The leaf and stem mines of British flies and other insects

(Coleoptera, Diptera, Hymenoptera and Lepidoptera)

by Brian Pitkin, Willem Ellis, Colin Plant and Rob Edmunds


Scaptomyza sp.
[Diptera: Drosophilidae]

Scaptomyza montana; Basden, 1954. [Misidentification of montana Wheeler, 1949]
Scaptomyza sp.

Lifestyle: Unknown.

Larva: The larvae of flies are leg-less maggots without a head capsule (see examples). They never have thoracic or abdominal legs. They do not have chewing mouthparts, although they do have a characteristic cephalo-pharyngeal skeleton (see examples), usually visible internally through the body wall.

Puparium: The puparia of flies are formed within the hardened last larval skin or puparium and as a result sheaths enclosing head appendages, wings and legs are not visible externally (see examples).

Comments: Scaptomyza montana of Basden (1954) was misidentified. The true montana (Basden, 1949) (described from North America) was synonymised with flava (Fallén, 1823c) by Hackman (1959), who stated that Basden's montana was an undescribed species. It remains undescribed. (Bachli, pers. comm. in Chandler, 1998: 156).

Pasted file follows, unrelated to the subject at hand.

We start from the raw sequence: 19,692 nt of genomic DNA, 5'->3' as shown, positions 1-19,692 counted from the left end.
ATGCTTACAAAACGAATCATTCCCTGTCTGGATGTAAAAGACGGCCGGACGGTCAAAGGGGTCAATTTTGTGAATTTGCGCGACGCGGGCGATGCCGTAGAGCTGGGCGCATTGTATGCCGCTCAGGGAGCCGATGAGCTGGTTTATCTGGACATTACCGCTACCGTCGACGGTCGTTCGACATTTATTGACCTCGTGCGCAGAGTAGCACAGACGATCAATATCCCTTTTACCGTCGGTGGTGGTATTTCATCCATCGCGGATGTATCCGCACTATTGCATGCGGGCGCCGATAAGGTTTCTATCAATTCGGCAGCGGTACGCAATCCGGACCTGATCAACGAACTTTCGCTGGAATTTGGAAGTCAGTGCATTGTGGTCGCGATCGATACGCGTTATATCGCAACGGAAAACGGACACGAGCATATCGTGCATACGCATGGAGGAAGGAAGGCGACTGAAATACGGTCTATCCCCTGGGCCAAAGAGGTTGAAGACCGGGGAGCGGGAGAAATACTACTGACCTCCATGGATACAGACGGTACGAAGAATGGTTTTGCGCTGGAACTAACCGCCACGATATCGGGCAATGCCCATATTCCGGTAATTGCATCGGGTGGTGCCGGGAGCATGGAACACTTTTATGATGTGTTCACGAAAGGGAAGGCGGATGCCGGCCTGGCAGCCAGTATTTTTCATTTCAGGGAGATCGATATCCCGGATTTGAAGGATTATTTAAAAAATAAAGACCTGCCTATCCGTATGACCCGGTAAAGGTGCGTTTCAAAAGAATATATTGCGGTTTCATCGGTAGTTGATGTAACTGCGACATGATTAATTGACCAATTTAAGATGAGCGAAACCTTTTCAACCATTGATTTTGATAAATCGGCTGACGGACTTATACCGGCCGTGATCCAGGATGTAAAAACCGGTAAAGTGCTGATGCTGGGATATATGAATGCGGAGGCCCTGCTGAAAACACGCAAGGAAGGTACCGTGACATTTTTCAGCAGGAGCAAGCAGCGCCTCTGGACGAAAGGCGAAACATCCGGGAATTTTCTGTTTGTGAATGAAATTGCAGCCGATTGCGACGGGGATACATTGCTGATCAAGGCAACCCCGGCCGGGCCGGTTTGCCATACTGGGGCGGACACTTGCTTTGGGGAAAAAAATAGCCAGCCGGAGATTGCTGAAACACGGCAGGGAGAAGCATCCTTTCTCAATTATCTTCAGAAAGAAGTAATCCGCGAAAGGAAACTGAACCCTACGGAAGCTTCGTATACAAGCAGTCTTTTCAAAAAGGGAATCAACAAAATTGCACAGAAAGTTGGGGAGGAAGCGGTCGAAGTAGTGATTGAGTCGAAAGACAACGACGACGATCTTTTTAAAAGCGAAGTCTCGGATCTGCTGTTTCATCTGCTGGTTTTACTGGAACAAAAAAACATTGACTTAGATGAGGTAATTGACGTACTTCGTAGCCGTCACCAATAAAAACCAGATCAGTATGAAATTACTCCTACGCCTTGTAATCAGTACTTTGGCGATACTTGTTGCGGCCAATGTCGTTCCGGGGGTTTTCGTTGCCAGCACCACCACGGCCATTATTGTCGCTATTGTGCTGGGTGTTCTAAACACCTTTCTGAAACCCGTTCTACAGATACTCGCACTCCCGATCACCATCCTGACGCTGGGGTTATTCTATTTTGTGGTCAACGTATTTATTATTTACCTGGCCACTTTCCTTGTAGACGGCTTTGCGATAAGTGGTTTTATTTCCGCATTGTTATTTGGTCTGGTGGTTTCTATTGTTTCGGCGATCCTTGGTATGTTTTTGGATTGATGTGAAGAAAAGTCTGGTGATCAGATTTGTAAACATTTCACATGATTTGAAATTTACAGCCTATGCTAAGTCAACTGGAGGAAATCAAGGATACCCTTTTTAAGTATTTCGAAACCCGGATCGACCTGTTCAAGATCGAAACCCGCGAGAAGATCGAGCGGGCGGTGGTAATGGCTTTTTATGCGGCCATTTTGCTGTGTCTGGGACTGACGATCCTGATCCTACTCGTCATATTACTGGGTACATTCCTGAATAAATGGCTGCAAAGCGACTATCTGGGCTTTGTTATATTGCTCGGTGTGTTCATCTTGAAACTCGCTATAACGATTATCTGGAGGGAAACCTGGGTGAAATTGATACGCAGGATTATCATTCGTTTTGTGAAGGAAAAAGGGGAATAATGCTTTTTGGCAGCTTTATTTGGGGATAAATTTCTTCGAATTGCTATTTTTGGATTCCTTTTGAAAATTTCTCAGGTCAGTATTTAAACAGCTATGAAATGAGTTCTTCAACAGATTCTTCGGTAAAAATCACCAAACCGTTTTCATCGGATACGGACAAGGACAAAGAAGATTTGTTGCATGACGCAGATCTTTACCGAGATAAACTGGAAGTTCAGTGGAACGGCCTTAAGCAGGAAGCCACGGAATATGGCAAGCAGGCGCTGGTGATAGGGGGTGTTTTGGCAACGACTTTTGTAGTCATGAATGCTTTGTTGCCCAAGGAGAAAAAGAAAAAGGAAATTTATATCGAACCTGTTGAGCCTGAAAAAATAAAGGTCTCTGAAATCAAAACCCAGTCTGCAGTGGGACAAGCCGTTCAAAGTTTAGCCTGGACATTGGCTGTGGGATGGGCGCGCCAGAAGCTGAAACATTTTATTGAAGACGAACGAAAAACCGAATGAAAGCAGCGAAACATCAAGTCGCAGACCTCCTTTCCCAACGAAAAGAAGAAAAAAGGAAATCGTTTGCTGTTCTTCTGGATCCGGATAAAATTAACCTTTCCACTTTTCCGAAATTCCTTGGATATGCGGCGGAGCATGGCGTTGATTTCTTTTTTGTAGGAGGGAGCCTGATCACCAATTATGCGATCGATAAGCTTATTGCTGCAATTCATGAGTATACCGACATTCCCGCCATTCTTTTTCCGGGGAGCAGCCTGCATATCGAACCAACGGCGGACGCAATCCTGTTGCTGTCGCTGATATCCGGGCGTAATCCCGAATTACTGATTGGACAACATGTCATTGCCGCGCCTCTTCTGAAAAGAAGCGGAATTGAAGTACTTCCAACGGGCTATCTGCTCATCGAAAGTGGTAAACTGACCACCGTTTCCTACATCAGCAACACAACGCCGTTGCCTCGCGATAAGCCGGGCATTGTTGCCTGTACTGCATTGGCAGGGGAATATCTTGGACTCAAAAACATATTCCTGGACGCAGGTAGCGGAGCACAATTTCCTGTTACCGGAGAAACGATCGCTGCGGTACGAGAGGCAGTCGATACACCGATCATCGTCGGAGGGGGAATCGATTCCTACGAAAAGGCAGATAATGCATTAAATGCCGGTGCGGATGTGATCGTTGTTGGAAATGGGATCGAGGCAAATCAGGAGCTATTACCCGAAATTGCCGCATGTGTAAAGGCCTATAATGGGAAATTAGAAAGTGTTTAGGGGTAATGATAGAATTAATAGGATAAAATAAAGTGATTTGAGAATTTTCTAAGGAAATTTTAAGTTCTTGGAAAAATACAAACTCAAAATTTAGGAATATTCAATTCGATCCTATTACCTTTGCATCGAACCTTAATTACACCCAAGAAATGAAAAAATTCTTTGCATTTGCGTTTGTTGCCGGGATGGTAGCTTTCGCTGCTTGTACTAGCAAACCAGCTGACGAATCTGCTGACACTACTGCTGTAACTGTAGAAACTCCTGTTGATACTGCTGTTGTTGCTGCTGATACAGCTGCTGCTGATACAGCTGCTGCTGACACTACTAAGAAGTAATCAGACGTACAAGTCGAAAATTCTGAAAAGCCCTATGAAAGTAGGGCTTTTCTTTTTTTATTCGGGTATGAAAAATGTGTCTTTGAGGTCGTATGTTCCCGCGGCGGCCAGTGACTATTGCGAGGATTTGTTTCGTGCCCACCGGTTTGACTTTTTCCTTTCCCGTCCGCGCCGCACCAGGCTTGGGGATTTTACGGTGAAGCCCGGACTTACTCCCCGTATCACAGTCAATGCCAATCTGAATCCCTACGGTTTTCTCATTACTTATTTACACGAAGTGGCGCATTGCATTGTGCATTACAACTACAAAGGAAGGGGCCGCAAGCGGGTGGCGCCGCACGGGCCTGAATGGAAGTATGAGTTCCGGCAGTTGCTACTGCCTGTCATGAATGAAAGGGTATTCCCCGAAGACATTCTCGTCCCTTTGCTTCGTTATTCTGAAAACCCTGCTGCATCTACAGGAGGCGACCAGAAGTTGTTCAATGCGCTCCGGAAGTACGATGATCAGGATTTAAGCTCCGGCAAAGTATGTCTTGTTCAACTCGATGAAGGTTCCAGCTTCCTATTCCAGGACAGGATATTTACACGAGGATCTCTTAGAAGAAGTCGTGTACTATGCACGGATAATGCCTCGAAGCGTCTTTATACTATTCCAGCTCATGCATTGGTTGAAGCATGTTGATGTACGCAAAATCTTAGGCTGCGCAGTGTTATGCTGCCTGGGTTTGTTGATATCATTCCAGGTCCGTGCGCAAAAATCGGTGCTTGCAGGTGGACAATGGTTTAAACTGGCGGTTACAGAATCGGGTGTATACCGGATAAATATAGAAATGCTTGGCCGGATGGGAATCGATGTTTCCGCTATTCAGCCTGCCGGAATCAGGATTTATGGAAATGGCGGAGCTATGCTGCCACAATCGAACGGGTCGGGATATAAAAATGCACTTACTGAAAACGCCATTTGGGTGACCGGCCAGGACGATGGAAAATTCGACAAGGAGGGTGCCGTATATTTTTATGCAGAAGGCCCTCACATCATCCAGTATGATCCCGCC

Hosts in Great Britain and Ireland: Currently unknown.

Hosts elsewhere: Currently unknown.

Time of year - mines: Currently unknown.

Time of year - adults: Currently unknown.

Distribution in Great Britain and Ireland: Currently unknown.

Distribution elsewhere: Currently unknown.

NBN Atlas links to known host species:

Host species unknown

British and Irish Parasitoids in Britain and elsewhere: Currently unknown.

External links: Search the internet:

Biodiversity Heritage Library
Bladmineerders van Europa
British leafminers
Encyclopedia of Life
Fauna Europaea
NBN Atlas
NHM UK Checklist

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